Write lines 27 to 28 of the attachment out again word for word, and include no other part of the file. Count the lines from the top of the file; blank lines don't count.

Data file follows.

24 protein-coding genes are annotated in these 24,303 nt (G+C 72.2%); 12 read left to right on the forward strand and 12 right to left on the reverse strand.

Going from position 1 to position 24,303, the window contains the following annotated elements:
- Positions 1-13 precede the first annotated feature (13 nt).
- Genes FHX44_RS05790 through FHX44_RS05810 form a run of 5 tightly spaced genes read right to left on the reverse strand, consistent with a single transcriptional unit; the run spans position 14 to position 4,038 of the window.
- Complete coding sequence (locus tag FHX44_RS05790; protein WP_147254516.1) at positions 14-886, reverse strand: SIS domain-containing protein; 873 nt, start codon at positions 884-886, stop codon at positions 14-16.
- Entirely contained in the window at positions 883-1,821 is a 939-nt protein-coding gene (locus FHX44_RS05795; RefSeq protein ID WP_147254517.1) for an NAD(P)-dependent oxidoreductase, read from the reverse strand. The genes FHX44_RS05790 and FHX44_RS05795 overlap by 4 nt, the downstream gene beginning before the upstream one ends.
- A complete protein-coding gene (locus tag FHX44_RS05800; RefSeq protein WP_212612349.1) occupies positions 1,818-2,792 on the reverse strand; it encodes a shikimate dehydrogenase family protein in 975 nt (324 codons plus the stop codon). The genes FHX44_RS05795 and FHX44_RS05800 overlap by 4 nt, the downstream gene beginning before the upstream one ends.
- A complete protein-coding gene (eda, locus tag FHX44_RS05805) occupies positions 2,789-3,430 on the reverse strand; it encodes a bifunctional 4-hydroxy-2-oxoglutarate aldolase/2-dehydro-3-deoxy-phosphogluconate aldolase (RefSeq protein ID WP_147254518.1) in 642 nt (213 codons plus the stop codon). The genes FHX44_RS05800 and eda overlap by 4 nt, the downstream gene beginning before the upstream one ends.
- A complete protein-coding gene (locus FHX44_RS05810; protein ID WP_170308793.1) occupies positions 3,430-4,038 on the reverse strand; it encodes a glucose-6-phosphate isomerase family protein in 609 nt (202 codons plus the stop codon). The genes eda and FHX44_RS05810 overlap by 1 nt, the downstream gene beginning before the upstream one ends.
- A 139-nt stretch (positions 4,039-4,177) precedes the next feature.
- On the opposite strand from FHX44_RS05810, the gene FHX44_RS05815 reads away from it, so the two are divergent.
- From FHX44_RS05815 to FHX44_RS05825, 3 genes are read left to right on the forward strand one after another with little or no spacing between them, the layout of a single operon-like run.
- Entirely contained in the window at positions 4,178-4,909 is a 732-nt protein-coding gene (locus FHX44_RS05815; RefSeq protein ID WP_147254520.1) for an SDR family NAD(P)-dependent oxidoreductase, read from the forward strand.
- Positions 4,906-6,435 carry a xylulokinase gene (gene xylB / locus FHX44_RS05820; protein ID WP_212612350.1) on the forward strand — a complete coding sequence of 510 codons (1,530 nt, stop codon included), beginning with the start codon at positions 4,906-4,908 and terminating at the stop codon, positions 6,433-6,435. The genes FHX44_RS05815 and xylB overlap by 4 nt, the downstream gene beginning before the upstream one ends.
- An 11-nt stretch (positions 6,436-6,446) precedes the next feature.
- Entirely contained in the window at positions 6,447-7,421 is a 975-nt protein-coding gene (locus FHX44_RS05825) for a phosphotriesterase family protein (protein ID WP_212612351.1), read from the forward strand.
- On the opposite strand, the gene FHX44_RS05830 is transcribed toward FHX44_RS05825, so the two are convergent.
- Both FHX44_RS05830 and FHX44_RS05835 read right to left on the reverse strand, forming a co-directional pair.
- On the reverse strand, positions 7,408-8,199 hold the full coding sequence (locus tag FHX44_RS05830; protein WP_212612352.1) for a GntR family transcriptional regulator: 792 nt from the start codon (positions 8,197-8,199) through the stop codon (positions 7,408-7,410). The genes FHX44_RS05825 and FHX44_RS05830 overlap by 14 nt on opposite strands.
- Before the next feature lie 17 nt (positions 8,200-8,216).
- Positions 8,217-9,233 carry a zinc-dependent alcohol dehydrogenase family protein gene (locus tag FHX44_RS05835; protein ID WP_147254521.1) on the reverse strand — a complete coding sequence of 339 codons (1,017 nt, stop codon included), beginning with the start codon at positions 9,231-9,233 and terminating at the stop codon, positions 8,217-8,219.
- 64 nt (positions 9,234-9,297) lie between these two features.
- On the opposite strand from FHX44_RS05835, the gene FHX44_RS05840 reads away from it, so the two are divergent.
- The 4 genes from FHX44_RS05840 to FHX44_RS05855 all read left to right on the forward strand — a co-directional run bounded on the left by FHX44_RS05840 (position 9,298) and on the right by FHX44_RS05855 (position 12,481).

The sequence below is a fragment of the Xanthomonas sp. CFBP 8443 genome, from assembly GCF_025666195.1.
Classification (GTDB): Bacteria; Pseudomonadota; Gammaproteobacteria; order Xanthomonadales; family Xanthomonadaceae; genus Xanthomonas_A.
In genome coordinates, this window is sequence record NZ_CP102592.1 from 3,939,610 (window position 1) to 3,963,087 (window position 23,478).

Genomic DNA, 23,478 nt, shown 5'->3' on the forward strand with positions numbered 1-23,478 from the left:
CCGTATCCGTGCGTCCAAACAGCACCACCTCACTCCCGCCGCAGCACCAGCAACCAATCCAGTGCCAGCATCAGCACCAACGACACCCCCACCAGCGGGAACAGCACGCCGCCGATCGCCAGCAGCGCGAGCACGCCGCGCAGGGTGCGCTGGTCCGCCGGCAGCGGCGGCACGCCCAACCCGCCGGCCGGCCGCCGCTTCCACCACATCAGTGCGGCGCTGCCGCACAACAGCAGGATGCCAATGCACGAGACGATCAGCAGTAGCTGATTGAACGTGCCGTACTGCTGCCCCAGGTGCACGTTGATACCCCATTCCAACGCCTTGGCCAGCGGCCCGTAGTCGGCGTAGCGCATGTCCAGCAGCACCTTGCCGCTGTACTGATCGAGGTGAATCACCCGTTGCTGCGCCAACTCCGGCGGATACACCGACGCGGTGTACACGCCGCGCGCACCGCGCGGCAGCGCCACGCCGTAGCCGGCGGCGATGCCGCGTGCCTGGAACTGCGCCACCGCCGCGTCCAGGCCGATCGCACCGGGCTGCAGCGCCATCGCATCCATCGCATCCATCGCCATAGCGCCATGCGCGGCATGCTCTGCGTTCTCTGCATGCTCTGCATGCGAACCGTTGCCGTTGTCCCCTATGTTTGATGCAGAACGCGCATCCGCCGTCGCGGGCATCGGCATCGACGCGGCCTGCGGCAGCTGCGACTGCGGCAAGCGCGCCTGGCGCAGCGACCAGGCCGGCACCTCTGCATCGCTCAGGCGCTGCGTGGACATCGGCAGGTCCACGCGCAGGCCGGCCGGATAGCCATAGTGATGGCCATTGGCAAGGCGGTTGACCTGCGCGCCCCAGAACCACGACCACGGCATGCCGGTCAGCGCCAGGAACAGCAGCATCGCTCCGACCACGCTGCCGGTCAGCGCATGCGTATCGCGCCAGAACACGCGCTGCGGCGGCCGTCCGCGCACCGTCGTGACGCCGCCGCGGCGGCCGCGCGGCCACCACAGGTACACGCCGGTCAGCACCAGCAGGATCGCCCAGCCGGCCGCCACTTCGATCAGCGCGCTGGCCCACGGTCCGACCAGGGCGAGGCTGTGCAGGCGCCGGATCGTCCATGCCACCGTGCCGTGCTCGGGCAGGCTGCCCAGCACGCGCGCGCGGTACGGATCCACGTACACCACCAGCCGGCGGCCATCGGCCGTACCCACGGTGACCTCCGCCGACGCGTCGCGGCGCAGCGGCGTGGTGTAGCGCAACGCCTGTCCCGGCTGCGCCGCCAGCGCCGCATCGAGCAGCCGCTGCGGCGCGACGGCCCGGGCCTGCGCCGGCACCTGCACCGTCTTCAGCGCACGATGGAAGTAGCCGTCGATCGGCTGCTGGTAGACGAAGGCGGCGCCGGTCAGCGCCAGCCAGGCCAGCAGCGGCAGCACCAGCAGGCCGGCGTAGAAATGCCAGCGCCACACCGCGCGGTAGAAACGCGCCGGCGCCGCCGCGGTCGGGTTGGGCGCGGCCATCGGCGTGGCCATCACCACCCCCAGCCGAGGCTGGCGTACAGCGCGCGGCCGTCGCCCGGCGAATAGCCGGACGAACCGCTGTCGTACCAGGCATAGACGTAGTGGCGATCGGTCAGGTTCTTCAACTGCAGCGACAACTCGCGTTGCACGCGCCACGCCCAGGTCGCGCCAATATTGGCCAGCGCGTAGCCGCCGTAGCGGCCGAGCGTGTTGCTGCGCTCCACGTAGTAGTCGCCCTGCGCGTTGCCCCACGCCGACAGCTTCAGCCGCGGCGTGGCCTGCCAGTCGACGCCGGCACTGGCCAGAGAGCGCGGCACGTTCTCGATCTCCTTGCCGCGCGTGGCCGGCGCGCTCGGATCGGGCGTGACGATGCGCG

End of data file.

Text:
In genome coordinates, this window is sequence record NZ_CP102592.1 from 3,939,610 (window position 1) to 3,963,087 (window position 23,478).

Genomic DNA, 23,478 nt, shown 5'->3' on the forward strand with positions numbered 1-23,478 from the left: